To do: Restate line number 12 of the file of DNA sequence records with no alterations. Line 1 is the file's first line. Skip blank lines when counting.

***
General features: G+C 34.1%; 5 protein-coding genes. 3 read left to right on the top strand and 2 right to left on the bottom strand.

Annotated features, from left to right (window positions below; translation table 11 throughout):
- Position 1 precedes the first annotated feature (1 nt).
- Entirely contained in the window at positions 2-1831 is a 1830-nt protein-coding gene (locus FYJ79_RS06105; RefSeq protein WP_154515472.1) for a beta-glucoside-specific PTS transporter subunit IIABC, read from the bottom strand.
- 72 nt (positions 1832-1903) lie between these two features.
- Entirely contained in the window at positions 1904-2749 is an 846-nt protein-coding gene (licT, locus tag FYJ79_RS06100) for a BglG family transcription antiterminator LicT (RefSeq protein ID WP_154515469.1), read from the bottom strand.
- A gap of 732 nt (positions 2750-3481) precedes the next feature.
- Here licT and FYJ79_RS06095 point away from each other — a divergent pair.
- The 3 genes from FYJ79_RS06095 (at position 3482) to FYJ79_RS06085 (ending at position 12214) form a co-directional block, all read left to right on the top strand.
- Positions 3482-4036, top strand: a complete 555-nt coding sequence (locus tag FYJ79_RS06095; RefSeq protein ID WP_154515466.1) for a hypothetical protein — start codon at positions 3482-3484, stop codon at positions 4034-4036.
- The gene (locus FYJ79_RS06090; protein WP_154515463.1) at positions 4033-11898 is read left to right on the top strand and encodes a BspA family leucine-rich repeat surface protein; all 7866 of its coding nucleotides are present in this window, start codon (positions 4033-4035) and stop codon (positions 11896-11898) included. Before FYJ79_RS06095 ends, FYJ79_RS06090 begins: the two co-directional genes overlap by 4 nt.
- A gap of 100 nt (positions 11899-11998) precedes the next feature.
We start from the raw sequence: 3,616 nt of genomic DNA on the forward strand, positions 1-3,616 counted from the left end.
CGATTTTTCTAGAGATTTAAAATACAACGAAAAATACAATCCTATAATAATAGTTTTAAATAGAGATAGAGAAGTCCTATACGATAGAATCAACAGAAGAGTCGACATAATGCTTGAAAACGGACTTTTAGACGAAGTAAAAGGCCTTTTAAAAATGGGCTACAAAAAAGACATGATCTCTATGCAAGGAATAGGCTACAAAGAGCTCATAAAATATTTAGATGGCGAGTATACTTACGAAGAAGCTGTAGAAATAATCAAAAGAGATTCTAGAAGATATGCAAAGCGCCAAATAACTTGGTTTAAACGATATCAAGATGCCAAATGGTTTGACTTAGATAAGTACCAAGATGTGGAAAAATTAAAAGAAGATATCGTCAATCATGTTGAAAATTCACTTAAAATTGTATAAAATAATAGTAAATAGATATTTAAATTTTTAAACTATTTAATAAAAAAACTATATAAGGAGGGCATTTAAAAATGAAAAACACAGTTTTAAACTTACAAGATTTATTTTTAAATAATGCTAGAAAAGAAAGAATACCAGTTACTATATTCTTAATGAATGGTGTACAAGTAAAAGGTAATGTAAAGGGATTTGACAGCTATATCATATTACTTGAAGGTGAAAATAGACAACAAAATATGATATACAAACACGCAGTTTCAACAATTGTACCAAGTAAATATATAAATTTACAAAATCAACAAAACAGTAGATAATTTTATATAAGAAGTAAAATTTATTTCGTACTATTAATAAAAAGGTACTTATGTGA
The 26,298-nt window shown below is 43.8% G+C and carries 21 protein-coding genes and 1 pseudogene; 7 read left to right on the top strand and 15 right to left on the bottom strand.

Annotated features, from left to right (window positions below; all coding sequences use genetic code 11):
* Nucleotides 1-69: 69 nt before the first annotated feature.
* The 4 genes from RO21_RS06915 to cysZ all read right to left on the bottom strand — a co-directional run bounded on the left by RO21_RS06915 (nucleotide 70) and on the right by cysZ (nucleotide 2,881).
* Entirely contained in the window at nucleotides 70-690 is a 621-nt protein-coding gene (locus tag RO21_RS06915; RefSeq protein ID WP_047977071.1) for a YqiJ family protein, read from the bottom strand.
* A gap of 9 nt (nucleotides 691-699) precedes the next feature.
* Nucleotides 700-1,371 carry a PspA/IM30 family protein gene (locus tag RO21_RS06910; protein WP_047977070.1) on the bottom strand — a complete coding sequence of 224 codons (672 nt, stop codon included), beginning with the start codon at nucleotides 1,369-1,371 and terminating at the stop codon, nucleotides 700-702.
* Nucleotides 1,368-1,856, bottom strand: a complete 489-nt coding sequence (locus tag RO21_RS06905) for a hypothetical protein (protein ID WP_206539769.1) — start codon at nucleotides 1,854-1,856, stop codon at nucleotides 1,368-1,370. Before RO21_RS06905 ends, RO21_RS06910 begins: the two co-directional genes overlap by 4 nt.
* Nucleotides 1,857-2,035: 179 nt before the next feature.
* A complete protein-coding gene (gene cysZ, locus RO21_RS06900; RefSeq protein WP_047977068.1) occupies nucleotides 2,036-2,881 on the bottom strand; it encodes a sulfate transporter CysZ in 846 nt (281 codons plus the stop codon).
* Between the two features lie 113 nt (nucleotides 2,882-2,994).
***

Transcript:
- A gap of 100 nt (positions 11899-11998) precedes the next feature.